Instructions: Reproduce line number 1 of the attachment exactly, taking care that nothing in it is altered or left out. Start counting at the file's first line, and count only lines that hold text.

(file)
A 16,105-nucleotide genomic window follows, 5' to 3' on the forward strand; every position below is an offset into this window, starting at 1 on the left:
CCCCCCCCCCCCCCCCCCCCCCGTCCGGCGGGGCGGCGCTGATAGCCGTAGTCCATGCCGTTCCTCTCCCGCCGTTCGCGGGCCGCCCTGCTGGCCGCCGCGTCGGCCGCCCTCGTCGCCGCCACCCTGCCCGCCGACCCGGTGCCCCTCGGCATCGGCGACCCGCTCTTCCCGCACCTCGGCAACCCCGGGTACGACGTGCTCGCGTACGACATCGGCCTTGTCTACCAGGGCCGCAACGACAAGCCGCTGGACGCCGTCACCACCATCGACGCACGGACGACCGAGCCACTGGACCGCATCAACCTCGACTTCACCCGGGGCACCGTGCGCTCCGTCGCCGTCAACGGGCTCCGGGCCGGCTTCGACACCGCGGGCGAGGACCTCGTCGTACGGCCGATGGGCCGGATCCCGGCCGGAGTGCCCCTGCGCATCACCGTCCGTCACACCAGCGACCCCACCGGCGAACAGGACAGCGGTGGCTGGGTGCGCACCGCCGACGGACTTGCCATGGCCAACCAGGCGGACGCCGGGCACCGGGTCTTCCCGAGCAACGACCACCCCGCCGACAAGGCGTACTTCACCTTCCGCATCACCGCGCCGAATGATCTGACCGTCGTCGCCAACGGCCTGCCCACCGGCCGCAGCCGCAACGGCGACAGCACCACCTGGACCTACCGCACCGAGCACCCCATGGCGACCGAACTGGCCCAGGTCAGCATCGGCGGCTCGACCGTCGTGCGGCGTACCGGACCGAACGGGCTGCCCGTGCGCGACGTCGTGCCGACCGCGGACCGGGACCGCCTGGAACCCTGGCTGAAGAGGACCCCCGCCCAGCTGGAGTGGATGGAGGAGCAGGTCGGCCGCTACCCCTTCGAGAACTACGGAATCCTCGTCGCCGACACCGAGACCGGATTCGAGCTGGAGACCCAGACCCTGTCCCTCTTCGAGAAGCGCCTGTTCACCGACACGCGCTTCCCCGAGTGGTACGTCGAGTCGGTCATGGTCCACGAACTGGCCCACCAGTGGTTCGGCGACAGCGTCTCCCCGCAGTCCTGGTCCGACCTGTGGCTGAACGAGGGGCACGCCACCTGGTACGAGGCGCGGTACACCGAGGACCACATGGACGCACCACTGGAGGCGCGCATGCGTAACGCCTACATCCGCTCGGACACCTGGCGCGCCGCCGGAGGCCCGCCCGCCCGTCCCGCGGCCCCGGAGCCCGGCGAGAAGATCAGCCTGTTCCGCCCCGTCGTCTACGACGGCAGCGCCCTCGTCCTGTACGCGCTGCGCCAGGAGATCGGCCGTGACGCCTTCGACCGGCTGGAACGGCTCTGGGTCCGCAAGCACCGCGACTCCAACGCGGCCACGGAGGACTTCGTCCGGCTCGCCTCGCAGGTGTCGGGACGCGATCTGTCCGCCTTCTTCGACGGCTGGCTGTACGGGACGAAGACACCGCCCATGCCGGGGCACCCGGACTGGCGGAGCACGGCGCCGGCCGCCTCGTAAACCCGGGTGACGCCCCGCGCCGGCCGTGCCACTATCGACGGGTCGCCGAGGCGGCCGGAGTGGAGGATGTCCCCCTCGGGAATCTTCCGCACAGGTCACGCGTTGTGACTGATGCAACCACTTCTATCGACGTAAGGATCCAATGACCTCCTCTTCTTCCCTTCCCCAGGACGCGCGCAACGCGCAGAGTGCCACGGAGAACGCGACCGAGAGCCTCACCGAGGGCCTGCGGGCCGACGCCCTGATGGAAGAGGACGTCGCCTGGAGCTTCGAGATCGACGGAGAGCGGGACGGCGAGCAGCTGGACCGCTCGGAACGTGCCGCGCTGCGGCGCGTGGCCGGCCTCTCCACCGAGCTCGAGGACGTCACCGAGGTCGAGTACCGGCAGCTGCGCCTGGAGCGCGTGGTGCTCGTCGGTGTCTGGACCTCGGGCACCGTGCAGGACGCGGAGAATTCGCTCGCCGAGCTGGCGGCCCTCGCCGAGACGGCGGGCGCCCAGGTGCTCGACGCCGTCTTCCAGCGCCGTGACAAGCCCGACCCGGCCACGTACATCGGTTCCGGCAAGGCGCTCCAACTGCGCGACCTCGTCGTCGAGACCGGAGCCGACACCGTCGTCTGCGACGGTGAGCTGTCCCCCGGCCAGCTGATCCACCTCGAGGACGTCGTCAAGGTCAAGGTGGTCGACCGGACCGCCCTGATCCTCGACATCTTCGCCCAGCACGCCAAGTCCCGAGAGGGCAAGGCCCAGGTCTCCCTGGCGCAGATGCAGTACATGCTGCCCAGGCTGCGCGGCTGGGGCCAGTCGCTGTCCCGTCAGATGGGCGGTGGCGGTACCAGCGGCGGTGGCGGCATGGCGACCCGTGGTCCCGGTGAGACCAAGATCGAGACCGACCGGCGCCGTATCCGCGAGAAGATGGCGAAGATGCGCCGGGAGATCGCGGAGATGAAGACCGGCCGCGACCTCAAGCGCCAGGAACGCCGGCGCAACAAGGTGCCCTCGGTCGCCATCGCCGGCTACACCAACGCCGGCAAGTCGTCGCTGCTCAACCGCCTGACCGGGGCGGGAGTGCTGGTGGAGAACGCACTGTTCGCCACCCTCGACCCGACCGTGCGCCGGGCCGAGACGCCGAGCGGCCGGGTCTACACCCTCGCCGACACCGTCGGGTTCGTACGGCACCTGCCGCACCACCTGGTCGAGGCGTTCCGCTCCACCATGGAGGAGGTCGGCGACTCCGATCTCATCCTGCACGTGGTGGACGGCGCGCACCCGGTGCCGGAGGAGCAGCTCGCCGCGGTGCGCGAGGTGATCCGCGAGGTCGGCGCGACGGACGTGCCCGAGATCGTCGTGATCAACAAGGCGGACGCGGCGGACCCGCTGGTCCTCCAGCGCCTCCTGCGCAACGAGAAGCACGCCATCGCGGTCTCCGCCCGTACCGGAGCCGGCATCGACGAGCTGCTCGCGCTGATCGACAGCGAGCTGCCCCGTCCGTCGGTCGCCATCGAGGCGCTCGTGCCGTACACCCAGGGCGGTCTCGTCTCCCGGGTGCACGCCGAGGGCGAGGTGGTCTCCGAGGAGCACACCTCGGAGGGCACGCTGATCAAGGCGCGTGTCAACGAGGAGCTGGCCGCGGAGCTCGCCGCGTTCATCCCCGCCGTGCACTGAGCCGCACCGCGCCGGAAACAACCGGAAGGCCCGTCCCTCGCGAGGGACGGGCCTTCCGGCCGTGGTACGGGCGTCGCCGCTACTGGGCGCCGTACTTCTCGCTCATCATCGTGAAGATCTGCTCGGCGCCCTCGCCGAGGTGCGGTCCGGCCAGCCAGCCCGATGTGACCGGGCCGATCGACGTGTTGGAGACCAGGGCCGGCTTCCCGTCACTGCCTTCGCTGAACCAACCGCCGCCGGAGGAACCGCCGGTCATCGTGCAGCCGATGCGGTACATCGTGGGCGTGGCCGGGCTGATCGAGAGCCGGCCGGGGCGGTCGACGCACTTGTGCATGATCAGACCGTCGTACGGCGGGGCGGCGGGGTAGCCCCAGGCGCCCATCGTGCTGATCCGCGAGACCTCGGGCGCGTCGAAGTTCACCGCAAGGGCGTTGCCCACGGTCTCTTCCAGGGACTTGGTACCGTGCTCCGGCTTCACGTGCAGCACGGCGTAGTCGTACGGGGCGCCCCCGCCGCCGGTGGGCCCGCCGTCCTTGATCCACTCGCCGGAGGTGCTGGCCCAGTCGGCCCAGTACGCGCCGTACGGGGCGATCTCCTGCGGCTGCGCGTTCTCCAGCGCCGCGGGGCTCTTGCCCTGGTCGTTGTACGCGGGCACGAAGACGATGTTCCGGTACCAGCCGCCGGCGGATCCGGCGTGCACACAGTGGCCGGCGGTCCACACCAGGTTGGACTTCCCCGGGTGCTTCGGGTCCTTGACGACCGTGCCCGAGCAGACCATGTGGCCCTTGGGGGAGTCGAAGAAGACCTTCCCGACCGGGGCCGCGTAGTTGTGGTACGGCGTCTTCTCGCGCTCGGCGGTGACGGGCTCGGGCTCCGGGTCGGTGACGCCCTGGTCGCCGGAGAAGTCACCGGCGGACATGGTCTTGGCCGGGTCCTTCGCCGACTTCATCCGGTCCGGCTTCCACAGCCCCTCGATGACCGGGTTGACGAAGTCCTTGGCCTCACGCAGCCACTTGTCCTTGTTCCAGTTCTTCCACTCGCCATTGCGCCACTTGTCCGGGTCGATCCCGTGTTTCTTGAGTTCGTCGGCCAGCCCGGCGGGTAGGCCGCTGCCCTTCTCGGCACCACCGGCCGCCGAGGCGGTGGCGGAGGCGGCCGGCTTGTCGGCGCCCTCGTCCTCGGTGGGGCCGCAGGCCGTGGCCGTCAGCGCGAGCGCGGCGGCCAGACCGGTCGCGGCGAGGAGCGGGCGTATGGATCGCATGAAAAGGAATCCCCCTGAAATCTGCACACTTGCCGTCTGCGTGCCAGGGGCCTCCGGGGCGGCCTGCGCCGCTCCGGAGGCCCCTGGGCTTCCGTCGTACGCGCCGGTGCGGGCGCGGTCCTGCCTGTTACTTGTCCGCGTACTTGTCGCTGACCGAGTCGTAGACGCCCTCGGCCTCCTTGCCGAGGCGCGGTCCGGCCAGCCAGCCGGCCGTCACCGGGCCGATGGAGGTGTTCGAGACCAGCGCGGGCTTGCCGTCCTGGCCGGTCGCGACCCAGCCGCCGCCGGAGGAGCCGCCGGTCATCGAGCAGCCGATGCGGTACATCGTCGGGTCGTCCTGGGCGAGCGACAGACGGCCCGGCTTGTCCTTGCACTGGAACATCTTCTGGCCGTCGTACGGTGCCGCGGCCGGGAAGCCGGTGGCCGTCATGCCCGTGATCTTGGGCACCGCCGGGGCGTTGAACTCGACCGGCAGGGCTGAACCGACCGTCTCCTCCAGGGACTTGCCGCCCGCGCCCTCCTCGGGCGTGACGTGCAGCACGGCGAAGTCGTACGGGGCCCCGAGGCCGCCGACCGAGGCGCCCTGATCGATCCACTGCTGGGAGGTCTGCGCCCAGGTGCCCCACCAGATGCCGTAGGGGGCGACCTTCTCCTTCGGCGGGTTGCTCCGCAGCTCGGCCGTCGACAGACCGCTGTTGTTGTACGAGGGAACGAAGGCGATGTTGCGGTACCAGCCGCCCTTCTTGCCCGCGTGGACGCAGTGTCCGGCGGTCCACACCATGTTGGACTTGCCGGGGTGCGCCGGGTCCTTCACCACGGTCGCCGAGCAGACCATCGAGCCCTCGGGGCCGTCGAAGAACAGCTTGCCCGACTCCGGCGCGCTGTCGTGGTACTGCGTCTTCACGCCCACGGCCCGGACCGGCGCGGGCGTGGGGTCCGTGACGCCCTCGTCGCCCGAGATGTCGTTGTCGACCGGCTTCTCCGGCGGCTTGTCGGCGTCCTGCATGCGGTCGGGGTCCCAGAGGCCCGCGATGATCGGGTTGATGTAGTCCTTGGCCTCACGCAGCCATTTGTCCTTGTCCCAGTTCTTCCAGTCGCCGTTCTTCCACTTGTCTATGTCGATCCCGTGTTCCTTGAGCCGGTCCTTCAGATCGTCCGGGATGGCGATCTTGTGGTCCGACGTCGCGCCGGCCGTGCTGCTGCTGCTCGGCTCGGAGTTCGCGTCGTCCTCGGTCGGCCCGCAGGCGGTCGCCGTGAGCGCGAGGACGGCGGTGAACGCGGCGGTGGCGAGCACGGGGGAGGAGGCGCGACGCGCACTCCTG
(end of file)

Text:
A 16,105-nucleotide genomic window follows, 5' to 3' on the forward strand; every position below is an offset into this window, starting at 1 on the left: